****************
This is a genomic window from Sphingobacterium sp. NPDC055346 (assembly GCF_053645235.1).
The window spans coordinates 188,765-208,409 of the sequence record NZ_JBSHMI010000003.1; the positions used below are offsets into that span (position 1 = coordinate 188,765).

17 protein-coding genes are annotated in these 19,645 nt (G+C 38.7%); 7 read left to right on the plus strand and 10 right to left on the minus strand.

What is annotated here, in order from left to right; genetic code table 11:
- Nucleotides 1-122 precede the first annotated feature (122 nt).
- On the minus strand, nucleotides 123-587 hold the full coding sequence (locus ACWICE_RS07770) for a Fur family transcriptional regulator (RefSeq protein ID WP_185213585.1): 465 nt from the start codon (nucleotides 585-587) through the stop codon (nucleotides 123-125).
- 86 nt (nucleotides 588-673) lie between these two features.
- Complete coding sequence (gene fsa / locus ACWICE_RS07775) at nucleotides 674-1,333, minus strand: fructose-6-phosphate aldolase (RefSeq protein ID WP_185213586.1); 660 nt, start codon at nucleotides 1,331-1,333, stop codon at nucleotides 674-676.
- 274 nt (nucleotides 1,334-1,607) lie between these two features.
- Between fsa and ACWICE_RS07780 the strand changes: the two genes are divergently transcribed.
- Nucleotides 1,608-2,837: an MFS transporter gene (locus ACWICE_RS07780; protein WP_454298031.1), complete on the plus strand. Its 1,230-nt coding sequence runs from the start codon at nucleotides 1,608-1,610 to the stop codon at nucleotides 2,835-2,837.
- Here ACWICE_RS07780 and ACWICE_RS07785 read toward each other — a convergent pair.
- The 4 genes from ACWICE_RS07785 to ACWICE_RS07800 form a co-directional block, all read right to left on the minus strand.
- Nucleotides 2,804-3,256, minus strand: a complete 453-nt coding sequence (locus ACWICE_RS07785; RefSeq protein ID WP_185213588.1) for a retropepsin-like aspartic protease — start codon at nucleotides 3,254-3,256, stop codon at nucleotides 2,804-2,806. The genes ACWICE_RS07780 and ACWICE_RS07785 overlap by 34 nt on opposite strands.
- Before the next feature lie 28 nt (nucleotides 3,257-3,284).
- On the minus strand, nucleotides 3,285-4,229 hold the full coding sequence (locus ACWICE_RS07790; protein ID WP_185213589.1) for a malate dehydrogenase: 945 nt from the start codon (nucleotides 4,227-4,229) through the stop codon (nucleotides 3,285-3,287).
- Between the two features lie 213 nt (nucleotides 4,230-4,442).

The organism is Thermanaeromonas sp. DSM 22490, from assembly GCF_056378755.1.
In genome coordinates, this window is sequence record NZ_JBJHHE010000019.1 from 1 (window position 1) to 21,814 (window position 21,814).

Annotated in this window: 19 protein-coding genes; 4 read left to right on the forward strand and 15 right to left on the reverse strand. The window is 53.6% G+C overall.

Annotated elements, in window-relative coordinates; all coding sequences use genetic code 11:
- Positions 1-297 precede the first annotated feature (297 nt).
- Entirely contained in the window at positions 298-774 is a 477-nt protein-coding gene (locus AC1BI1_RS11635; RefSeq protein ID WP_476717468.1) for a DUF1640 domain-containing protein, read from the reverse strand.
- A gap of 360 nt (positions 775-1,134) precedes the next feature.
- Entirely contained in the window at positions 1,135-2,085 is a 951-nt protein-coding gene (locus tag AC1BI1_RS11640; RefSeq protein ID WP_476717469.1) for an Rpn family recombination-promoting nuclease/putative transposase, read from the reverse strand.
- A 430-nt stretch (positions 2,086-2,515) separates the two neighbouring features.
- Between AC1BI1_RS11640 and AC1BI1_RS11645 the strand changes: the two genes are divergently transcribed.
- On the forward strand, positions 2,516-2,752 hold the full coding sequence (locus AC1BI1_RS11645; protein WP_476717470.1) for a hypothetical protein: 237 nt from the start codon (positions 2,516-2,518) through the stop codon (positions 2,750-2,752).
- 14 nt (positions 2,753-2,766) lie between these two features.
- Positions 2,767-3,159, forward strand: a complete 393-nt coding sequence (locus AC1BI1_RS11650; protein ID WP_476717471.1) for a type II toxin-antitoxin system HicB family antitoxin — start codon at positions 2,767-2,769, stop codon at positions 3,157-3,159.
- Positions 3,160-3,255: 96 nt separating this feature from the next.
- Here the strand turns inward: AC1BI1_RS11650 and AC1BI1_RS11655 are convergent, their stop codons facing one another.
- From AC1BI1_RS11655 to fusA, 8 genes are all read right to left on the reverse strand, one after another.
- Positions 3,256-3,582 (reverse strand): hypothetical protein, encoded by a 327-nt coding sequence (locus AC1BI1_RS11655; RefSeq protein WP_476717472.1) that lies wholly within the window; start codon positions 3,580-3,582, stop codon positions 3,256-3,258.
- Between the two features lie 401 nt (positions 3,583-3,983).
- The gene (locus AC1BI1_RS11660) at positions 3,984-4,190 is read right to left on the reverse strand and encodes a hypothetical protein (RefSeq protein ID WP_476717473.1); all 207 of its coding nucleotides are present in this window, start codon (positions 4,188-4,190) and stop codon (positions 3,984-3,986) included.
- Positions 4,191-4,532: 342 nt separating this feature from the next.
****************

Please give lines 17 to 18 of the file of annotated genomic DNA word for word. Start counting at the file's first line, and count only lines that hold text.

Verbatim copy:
- Between the two features lie 213 nt (nucleotides 4,230-4,442).

The organism is Thermanaeromonas sp. DSM 22490, from assembly GCF_056378755.1.